Gibbons have mastered some of the vocal techniques that are akin to what human sopranos rely on whilst delivering their operas. Japanese scientists have been researching them and testing their vocalizations in helium rich atmospheres.
The researchers published their findings in the journal American Journal of Physical Anthropology. Takeshi Nishimura, a primatologist at Kyoto University’s Primate Research Institute, in Inuyama, Japan and his colleagues had the unlikely idea to investigate the vocalizations of Hylobates lar, the white-handed gibbon, inside large boxes containing 50% helium gas.
Gibbons have distinctive and tuneful vocalizations that can be heard two kilometers away, through a dense forest. Just like humans, H. lar uses a source-filter mode of sound generation. The sound originates from the vocal folds as a mixture of different harmonics. The resonant frequencies of the vocal tract then determine which of these harmonics are projected.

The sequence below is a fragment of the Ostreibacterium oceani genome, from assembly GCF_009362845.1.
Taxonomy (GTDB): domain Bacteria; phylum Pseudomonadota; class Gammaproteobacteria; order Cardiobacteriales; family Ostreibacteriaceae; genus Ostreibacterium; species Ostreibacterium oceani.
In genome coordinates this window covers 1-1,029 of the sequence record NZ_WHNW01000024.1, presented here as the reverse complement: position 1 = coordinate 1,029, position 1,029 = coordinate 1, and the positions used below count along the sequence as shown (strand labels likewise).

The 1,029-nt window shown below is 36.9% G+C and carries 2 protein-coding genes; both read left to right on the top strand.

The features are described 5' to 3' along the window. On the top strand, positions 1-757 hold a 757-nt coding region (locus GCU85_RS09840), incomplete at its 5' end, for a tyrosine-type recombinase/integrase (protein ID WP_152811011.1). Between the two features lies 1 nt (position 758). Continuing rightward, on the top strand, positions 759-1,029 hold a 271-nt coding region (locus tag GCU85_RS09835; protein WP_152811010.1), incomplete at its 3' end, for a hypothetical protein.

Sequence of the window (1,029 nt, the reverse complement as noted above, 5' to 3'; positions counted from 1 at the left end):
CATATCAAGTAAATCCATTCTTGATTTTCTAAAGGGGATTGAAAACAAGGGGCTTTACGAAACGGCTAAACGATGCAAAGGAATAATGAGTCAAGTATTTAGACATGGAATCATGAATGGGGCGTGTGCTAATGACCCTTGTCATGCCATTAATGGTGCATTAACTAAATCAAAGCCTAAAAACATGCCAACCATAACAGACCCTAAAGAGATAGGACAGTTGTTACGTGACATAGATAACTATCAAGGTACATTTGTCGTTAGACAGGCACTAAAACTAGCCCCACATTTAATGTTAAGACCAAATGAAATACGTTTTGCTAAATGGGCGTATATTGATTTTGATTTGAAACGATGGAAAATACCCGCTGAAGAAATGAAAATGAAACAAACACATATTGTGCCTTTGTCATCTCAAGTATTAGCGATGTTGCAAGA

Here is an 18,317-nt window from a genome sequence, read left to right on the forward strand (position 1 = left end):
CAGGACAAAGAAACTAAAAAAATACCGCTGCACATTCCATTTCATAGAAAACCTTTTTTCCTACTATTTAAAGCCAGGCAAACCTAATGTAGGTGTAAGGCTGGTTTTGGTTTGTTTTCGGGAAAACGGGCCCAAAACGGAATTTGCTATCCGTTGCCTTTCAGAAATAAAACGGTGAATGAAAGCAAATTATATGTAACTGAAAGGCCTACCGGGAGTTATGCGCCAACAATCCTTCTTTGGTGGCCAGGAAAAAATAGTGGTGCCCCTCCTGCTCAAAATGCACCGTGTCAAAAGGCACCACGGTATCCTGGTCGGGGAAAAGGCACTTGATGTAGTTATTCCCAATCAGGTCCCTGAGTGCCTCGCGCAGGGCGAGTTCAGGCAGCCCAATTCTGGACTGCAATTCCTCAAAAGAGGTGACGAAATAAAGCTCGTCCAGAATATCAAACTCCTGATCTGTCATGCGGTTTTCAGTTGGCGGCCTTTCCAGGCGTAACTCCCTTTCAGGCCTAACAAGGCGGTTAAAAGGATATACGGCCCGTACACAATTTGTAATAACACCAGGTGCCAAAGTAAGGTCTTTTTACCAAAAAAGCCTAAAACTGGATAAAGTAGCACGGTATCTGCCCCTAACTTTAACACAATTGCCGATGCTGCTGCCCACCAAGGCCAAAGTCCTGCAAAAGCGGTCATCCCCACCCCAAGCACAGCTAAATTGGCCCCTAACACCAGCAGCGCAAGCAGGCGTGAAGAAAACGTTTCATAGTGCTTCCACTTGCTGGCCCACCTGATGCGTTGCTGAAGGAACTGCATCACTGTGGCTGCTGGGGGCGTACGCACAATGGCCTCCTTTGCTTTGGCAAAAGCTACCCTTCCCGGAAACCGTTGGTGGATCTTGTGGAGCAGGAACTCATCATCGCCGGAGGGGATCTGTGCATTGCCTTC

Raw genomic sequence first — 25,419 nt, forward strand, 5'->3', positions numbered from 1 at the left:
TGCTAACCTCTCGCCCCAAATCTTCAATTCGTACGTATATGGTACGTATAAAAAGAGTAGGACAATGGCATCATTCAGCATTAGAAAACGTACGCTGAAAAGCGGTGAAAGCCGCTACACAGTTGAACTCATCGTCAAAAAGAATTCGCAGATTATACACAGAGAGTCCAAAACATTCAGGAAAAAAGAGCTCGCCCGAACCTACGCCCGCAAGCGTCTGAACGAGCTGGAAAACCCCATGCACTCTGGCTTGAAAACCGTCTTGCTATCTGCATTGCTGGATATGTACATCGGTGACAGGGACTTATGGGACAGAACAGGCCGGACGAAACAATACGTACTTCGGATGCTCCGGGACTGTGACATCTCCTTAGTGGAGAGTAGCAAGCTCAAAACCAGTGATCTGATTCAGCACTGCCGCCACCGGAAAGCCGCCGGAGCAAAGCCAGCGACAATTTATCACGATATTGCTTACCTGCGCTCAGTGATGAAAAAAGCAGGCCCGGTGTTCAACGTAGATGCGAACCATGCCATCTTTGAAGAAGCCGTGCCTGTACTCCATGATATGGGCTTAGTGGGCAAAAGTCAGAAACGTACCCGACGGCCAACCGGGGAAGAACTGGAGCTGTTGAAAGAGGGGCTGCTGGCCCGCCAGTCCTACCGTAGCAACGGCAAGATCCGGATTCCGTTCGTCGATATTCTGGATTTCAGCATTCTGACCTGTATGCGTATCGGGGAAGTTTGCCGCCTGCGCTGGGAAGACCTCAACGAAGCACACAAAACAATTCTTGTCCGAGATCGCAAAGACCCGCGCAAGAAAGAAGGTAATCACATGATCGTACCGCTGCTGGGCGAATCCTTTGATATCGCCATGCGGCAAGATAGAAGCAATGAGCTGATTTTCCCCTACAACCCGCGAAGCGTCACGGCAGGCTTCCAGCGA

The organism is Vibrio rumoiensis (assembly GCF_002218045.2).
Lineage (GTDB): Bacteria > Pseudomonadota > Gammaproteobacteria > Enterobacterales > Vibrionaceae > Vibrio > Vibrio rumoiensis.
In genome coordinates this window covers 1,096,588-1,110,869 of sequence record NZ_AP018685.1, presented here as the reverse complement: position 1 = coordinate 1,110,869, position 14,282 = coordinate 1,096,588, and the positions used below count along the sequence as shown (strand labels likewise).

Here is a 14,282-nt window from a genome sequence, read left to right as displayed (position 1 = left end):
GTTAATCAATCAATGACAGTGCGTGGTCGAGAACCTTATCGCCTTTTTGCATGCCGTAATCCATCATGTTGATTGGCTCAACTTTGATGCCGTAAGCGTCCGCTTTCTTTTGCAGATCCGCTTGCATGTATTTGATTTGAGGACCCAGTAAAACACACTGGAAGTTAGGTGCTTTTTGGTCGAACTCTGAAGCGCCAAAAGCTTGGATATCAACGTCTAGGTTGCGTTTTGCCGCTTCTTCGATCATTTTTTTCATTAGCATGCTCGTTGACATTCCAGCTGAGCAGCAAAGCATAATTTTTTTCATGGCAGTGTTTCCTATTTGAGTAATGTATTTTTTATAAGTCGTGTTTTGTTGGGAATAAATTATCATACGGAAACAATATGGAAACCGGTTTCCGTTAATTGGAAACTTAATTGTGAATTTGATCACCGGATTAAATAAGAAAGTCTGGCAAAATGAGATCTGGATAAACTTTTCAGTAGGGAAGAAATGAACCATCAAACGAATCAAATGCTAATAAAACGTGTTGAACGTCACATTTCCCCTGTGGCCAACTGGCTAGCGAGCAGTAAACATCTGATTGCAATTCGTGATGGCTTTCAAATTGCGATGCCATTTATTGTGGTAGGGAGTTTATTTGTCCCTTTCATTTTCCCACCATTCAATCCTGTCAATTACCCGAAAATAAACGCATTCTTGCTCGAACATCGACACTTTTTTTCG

The gibbons were recorded and this allowed the scientists to separate the different contributions of the vocal folds and vocal tracts. Helium doesn’t alter how the vocal folds vibrate, but it does shift the vocal tract’s resonant frequencies.
Gibbons tune the resonant frequency of their vocal tract to the pitch frequency generated by the vocal folds in order to amplify the sound. This type of resonance tuning is something that human singers can easily accomplish and is key to projecting their voices over loud orchestras.